Comfort also operates in other areas of our lives. Because we put comfort up on the high pedestal of the American Dream, it becomes our pinnacle of success. (I’m not saying we all consciously think this way everyday, I’m saying it is very deeply ingrained in each of us. Who doesn’t want to retire and go chill on a private island in the Caribbean for the rest of your days??) Achieving comfort means we can finally “relax.” Maybe you’ve sorted out your finances (rent…check, savings…check, future retirement nest-egg…check!) Or maybe you’re finally dating someone (no more fear about dying alone, right?!) Or you just landed the job of your dreams!

Control comes in to play because if I have everything sorted out for my foreseeable future, then I am untouchable. I even have insurance in case the unthinkable happens! I am entirely in control of my life. Right?


I don’t think anyone will fight me when I say it doesn’t really pan out that way. Why exactly is that? Because fear always lingers in the unknown. As soon as we check off a couple of unknowns, 10 more swoop in to replace them. Those new unknowns (or fears) tend to double in magnitude and also begin to affect more people than just ourselves.

Lets go back to my comfort example. I got my dream job. Sweet!  I’ll probably go out and celebrate that night with friends. But now the reality hits as we cheers to my future. I have to work this job now. What if I don’t do it well enough? What if they fire me? What if they never promote me? What if my boss sucks? What if I don’t make enough to support my growing family? What if I have to compromise on things I don’t want to? How long will I stay here? How long is too long? Was this the best option for me?!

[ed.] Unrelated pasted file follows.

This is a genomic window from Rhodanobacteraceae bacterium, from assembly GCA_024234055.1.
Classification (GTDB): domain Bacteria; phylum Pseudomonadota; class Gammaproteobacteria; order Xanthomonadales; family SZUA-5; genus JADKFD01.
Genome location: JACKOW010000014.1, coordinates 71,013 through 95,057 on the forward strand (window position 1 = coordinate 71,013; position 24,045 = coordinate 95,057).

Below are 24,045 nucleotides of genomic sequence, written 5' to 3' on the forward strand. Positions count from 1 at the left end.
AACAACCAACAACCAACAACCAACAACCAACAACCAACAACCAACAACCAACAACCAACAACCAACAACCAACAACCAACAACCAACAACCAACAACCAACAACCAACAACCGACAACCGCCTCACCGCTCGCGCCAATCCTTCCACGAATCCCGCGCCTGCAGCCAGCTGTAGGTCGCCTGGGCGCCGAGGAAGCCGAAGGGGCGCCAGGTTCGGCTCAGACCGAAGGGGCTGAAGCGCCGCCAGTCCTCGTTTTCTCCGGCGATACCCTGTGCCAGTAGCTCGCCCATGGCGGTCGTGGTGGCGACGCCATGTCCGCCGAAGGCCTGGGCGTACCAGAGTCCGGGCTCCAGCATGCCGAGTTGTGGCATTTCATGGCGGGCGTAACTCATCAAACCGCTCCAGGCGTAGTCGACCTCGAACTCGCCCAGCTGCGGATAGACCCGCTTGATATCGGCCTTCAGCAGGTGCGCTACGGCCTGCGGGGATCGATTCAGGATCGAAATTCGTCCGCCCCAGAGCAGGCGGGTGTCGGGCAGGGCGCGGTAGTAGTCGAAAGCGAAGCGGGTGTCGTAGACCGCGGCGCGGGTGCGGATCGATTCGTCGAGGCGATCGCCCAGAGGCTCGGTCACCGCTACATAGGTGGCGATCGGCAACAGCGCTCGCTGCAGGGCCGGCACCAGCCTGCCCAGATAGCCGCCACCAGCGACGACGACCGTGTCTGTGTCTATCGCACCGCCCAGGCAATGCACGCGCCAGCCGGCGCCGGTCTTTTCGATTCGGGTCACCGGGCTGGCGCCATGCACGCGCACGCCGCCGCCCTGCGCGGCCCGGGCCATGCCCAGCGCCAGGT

Boom. I haven’t even set foot in my new workplace and already my brain creates 15 different scenarios- each one worse then the last. So what’s your point here Amy? We’re all doomed to live fear and anxiety-ridden lives forever?? I don’t think so. I’ve said it before and I’ll continue to say it,

Embracing the unknown, in every area of life, is actually a healthy part of life.

I think we were originally designed to live in freedom. What I mean by that is living without constraints. Imagine, for a moment, what your life could look like without physical, mental, and emotional hindrances. Obviously, we don’t have the ability to live completely perfect mental, emotional and physical lives. I’m not suggesting that. I am suggesting that knowledge, or the elevation of knowledge, is the very root of a lot of those constraints.

The initial craving for knowledge (one experienced by Adam and Eve) did not bring peace. Instead it removed that permanent place of peace (Eden) from their grasp. If you aren’t tracking with me, I’ll go back to the beginning. (Whether or not you believe the bible is true isn’t my point here. If you get hung up on that then take this as one big, beautiful metaphor). In Genesis Adam and Eve are living in perfect peace in the garden of Eden. There was one rule in this entire garden of immaculate beauty: do not eat the fruit from the tree in the center of the garden. Of course then comes the temptation. (Gen 2:8-15). We get the idea that the fruit on that tree looked good to eat. Also that the fruit would grant wisdom, and as most of us would agree, being wise is good. So they ate the fruit. You probably know the story.